cj#327> re: Elites


Richard Moore

Date: Fri, 1 Dec 1995
To: •••@••.••• (Richard K. Moore)
>From: Mark Stahlman (via RadioMail) <•••@••.•••>
Subject: Re: Norman Knights


Sorry, I've been flu'ed out and not online for a few days.

Yes, the world is run by elites.  Always has been; always will be.  That's
true of villages in the Amazon and of great nations.  Attacking elites --
per se -- is a losing gambit.  Sorting out the elites is *always* the

Crucially, certain elites are much better than others.  In particular,
those elites which ceed substantial actual power to elected popular
representatives are probably the best we've ever had.  Power selected not
by birth or by wealth or by force but by election.  This innovation is, of
course, the constitutional republic and America is its birthplace.

To say that AT&T "runs" America is wrong -- factually and symbolically.  It
has a big clout but is only one among many clouters.  Same with
Rockefeller.  Or, the Robber Barons.  Power structures are complex and, now
that technology is so important, could become significantly re-defined.

The arrangement of the elites shifts all the time.  Nonetheless, there are
"invariants" or multi-generational "cabals" who try to take advantage of
every development to move up another notch.  Such are the Norman Knights
and the British Empire, in general.  Having inherited much from the Empires
before them (particularly the Venetians), the "Brits" are the ones who the
Americans have had to fight against for 200+ years.

We now have a peculiar situation on our hands.  Some folks are proposing
that we are entering a new age.  It's a called post-industrial (or
post-modern or New Age) and it is supposed to usher in a new elite.  I've
researched this issue extensively and my conclusion is that the same old
Norman oligarchs are the ones who have sponsored and hope to benefit from
this theoretical "power shift."

They (the new agers) are publically "led" by folks like Toffler -- which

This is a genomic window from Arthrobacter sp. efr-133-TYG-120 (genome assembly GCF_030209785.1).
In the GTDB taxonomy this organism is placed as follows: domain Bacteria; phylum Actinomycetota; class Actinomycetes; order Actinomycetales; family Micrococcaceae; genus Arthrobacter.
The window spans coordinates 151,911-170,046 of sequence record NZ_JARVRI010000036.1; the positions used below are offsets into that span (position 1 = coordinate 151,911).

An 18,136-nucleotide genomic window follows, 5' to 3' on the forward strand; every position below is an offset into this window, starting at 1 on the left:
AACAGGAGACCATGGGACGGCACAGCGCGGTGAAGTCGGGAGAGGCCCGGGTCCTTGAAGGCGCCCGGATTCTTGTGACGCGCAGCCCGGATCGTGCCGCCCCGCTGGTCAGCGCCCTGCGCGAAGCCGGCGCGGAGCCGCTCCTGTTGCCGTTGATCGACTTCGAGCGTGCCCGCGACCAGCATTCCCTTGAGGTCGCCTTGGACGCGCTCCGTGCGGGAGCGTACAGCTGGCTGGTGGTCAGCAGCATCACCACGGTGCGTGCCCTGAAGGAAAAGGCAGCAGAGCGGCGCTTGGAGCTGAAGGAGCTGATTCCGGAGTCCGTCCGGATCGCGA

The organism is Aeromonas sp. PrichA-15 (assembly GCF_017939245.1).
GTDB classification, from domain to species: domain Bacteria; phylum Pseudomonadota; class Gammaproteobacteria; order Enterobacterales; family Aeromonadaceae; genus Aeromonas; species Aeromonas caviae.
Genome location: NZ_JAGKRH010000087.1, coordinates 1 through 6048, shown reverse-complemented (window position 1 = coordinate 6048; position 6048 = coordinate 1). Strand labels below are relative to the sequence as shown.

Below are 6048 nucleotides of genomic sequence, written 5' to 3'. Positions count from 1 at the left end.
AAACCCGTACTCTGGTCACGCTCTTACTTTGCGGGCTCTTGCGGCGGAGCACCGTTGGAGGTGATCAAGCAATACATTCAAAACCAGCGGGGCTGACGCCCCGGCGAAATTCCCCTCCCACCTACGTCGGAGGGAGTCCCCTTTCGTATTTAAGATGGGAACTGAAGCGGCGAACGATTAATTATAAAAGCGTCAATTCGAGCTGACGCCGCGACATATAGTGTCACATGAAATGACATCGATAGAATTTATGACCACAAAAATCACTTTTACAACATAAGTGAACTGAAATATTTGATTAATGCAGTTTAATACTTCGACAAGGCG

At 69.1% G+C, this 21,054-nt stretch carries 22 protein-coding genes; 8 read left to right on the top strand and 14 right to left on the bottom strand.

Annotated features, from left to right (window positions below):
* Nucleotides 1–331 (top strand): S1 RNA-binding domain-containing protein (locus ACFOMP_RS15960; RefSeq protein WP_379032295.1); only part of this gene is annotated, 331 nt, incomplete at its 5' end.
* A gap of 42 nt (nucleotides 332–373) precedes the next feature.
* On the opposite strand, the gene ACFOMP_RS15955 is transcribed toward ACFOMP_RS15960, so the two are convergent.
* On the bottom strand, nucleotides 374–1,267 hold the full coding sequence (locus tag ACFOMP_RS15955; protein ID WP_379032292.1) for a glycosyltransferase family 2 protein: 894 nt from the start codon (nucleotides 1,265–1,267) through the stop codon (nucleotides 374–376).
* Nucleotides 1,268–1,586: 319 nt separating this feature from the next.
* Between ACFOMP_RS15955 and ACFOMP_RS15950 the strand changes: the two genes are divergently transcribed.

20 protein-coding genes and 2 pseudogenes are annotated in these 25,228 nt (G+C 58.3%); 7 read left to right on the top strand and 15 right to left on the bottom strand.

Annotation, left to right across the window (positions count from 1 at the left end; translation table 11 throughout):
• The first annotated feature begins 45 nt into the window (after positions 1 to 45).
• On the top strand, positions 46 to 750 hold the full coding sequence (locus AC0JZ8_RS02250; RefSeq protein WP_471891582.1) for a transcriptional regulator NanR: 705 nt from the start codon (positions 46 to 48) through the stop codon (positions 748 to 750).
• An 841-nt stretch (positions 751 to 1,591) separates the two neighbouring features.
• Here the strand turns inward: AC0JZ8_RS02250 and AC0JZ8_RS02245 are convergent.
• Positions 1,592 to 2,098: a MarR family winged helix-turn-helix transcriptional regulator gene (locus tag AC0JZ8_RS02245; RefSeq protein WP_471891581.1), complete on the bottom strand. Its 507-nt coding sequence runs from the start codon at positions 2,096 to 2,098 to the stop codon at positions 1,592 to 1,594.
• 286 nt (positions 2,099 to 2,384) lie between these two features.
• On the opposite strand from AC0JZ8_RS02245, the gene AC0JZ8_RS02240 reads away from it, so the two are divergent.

is why the Magna Carta is important to attack.  Toffler's an organizer and
his disciples are folks like Gingrich *and* Gore.  They have made clear
their plan is to move to a plebecite electronic "democracy" with a new
strata of "intelligensia" -- technocrats -- manipulating the opinion polls.

So, the apparent move towards "popular" power on the Net is in my judgement
(i.e. not opinion but quite educated knowledge) a move to support a new
elite.  This one wants to scrap constitutional republics and therefore is a
*worse* elite than the one we have now.  So, I'm trying to help defeat

I would contact PFF for a pre-print of "Byte City" -- they made one
available after Vlahos gave a speech on it in February.

Hope this is useful.



Dear Mark,

I think I agree with nearly everything you said, and it is indeed useful --
I trust you won't object to my posting your message (in entirety) to the
CyberJournal list, and sharing it with the CR co-leader group.

Where our thinking seems to differ, is that I think it's important to
identify _corporations_ (collectively, with power skewed to the richest) as
the emobodiment of elitist power, and the Gingrich's and Toffler's as their
paid agents, their inhouse demagogues.  You seem to religiously avoid the
"c" word, and I still haven't figured out why.



 Posted by Richard K. Moore (•••@••.•••) Wexford, Ireland
 •••@••.••• |  Cyberlib=http://www.internet-eireann.ie/cyberlib